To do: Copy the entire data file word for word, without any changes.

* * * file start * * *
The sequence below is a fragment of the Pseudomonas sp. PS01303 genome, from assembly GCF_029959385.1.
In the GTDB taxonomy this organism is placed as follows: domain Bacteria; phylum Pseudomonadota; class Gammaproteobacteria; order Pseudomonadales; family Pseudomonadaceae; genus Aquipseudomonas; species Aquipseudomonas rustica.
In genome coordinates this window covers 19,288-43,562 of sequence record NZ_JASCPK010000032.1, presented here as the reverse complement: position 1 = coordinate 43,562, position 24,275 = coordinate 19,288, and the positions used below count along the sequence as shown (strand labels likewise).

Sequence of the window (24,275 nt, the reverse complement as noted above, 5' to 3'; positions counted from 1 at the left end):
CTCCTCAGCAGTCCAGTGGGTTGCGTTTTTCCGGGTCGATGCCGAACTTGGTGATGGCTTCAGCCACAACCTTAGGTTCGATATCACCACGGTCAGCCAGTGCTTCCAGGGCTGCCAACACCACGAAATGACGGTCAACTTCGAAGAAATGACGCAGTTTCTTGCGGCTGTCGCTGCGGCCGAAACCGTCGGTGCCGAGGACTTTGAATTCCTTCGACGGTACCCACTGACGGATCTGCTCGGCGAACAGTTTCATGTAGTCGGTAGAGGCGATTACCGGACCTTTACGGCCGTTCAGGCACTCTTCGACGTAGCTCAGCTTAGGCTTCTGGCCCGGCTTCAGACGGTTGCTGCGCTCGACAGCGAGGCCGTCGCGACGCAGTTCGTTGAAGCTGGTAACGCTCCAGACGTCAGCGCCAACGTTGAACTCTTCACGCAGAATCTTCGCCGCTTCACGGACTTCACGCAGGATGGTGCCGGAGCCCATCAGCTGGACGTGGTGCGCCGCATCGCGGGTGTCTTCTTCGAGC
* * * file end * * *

The sequence below is a fragment of the Pseudomonas sp. PS01303 genome, from assembly GCF_029959385.1.
In the GTDB taxonomy this organism is placed as follows: domain Bacteria; phylum Pseudomonadota; class Gammaproteobacteria; order Pseudomonadales; family Pseudomonadaceae; genus Aquipseudomonas; species Aquipseudomonas rustica.
In genome coordinates this window covers 19,288-43,562 of sequence record NZ_JASCPK010000032.1, presented here as the reverse complement: position 1 = coordinate 43,562, position 24,275 = coordinate 19,288, and the positions used below count along the sequence as shown (strand labels likewise).

Sequence of the window (24,275 nt, the reverse complement as noted above, 5' to 3'; positions counted from 1 at the left end):
CTCCTCAGCAGTCCAGTGGGTTGCGTTTTTCCGGGTCGATGCCGAACTTGGTGATGGCTTCAGCCACAACCTTAGGTTCGATATCACCACGGTCAGCCAGTGCTTCCAGGGCTGCCAACACCACGAAATGACGGTCAACTTCGAAGAAATGACGCAGTTTCTTGCGGCTGTCGCTGCGGCCGAAACCGTCGGTGCCGAGGACTTTGAATTCCTTCGACGGTACCCACTGACGGATCTGCTCGGCGAACAGTTTCATGTAGTCGGTAGAGGCGATTACCGGACCTTTACGGCCGTTCAGGCACTCTTCGACGTAGCTCAGCTTAGGCTTCTGGCCCGGCTTCAGACGGTTGCTGCGCTCGACAGCGAGGCCGTCGCGACGCAGTTCGTTGAAGCTGGTAACGCTCCAGACGTCAGCGCCAACGTTGAACTCTTCACGCAGAATCTTCGCCGCTTCACGGACTTCACGCAGGATGGTGCCGGAGCCCATCAGCTGGACGTGGTGCGCCGCATCGCGGGTGTCTTCTTCGAGC